During 2002, 429 cases of pertussis (8.7 per 100,000 population) were reported, compared to 308 cases in 2001 and 575 in 2000. Laboratory confirmation was available for 277 (65%) cases reported in 2002; 126 (45%) were culture-confirmed and 151 (55%) were confirmed by PCR. Among the remaining cases, 105 (24%) were epidemiologically linked to cultureconfirmed cases, and 47 (11%) met the clinical case definition. Sixty-seven percent of the reported cases occurred in the seven-county Twin Cities metropolitan area. No fatal cases were reported in 2002.
Pertussis commonly is called “whooping cough.” However, very young children, older individuals, and previously immunized persons may not have the typical “whoop.” Paroxysmal coughing is the most commonly reported symptom. In 2002, 396 (92%) case-patients experienced paroxysmal coughing, and nearly onethird experienced “whooping.” Posttussive vomiting was reported in 255 (59%) cases, and 144 (34%) casepatients reported apnea.
Due to waning immunity from natural infection or vaccination, pertussis can affect persons of any age. The disease increasingly is recognized in older children and adults; however, it is not known whether this represents a true increase or changes in surveillance and reporting procedures. Casepatients reported in 2002 ranged in age from 1 day to 86 years. Forty seven (11%) cases occurred in infants less than 6 months of age, and 67 (16%) occurred in children 6 months to 4 years of age. The largest number of cases (120, [28%]) occurred in children 5 to 12 years of age, followed by 113 (26%) cases among persons 18 years of age or older. Persons 13 to 17 years of age accounted for 82 (19%) cases. Infants and young children are at highest risk for severe disease and complications. Pneumonia was diagnosed in 19 (4%) case-patients, nine (47%) of whom were less than 18 months of age. Twenty-six (6%) casepatients were hospitalized; 19 (73%) of the hospitalized patients were younger than 6 months of age.
In Minnesota, pertussis infection in older children and adults may result in exposure of unprotected infants, who are at risk for the most severe consequences of infection. During 2002, 54 cases of pertussis were reported in infants less than 1 year of age. A likely source of exposure was identified for nine (17%) cases. Of these nine cases, six (67%) were infected by adults 18 years of age or older, one (11%) was infected by an adolescent 13 to 17 years of age, and two (22%) were infected by a child less than 13 years of age. Forty-five (83%) pertussis cases in infants had no identified source of infection, which likely was outside the household.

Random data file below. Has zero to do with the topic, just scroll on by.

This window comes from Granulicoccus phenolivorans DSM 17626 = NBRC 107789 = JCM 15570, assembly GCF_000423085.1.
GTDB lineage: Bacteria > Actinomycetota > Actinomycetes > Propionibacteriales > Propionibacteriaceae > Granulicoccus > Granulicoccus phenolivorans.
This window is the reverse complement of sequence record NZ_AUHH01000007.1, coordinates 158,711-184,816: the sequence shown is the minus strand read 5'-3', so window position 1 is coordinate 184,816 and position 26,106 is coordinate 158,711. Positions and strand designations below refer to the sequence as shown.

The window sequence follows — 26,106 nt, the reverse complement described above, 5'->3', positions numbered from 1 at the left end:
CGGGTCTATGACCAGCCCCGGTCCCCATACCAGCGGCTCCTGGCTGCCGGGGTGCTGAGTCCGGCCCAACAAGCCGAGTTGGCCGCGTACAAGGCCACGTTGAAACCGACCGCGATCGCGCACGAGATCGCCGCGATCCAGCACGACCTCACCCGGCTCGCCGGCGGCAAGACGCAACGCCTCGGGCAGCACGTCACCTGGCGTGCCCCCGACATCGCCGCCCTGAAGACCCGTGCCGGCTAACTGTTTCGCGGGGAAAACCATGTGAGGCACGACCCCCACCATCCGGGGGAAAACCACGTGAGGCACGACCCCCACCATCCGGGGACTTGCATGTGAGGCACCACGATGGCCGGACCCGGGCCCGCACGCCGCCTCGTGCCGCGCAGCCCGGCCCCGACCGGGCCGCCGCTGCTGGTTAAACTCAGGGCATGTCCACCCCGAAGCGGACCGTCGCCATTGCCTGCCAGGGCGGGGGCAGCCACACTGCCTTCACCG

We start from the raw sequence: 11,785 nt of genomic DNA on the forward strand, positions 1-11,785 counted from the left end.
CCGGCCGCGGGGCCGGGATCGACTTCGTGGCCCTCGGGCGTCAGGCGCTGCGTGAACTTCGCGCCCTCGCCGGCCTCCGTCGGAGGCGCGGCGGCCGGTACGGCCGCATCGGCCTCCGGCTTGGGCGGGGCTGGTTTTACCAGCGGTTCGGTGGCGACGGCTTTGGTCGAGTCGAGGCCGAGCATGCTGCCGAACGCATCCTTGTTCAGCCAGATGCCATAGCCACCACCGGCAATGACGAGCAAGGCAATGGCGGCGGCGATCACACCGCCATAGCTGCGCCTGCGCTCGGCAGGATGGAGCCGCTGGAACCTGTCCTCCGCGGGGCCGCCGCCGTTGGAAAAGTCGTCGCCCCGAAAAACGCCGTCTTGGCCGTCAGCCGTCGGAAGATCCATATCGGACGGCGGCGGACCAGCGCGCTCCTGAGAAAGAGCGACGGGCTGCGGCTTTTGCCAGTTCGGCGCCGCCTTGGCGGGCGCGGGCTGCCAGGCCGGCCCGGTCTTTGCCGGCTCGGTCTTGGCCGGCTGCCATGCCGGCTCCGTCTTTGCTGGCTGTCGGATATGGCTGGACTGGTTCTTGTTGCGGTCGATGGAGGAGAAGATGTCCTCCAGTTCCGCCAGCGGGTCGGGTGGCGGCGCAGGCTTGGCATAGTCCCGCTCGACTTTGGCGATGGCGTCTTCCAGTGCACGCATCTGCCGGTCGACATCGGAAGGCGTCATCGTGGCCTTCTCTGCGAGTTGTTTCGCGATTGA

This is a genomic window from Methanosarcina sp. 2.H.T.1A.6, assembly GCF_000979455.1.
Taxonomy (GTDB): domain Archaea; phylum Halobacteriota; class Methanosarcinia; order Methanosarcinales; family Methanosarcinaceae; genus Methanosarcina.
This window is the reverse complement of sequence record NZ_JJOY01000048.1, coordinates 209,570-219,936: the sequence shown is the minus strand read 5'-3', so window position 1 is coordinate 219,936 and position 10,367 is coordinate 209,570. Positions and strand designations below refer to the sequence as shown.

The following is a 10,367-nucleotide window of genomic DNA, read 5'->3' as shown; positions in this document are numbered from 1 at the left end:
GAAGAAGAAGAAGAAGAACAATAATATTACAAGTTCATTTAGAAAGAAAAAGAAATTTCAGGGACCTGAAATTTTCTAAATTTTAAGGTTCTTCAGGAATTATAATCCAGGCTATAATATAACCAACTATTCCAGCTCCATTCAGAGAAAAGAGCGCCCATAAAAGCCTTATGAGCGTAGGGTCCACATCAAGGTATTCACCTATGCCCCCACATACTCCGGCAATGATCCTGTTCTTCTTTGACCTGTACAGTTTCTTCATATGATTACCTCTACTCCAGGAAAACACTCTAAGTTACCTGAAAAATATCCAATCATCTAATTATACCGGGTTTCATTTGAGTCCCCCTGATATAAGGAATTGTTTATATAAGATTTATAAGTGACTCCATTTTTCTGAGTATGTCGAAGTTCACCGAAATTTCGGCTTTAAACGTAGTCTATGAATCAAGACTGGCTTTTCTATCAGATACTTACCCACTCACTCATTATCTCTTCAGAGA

Although unvaccinated children are at highest risk for pertussis, fully immunized children also can develop disease. The efficacy of currently licensed vaccines in preventing serious pertussis disease is estimated to be 71 to 84%. Among 208 pertussis cases 2 months to 15 years of age with a known vaccination history, 174 (84%) had received age-appropriate immunization for pertussis. Of the 243 cases who were 7 months to 15 years of age, 186 (77%) had received at least a primary series of three doses; this is not surprising, since waning immunity begins approximately 3 years after the last dose of vaccine. Disease in previously immunized persons usually is mild. Of 97 cases in persons 7 months to 7 years of age, 15 (15%) had received fewer than three doses of DTP/DTaP vaccine before onset of illness and therefore were considered preventable cases.
Physicians should include pertussis in the differential diagnosis of cough illness in persons of all ages, regardless of immunization status. Until an approved booster vaccination for pertussis is available to protect older children and adults, prompt diagnosis and treatment of cases and prophylaxis of contacts are the only options for limiting transmission.
Laboratory tests should be performed on all suspected cases of pertussis. Culture of Bordetella pertussis requires inoculation of nasopharyngeal mucous on special media such as Regan-Lowe or Bordet-Gengou, and incubation for 7 to 10 days. However, B. pertussis rarely is identified late in the illness; therefore, a negative culture does not rule out disease. A positive PCR result is considered confirmatory in patients with a 2-week history of cough illness. PCR can detect non-viable organisms; therefore, a positive PCR result does not necessarily indicate infectiousness. Patients with a 3-week or longer history of cough illness, regardless of PCR result, may not benefit from antibiotic therapy. Cultures are necessary for molecular and epidemiologic studies and for drug susceptibility testing. Thus, whenever possible, culture should be done in conjunction with PCR testing. Direct fluorescent antibody (DFA) testing provides a rapid presumptive diagnosis of pertussis; however, because both false-positive and false-negative results can occur, DFA tests should not be relied upon as laboratory confirmation. Serologic tests for pertussis are not standardized and therefore do not indicate laboratory confirmation.
Minnesota Rules Governing Communicable Diseases require submission of all clinical B. pertussis isolates to MDH. Among 126 culture-confirmed cases, 112 (89%) had B. pertussis isolates submitted to MDH. These isolates were subtyped by PFGE and tested for antibiotic susceptibility to erythromycin, ampicillin, and trimethoprim/sulfamethoxazole. Twelve distinct PFGE patterns were identified; five of these patterns were represented by only a single case isolate. The two most common patterns accounted for 61% of the total isolates and occurred throughout the year.
The first case of erythromycin-resistant B. pertussis in Minnesota was identified in October 1999. All 910 other isolates tested to date have been susceptible to the antibiotics evaluated. Only eight other erythromycinresistant B. pertussis cases have been identified in the U.S.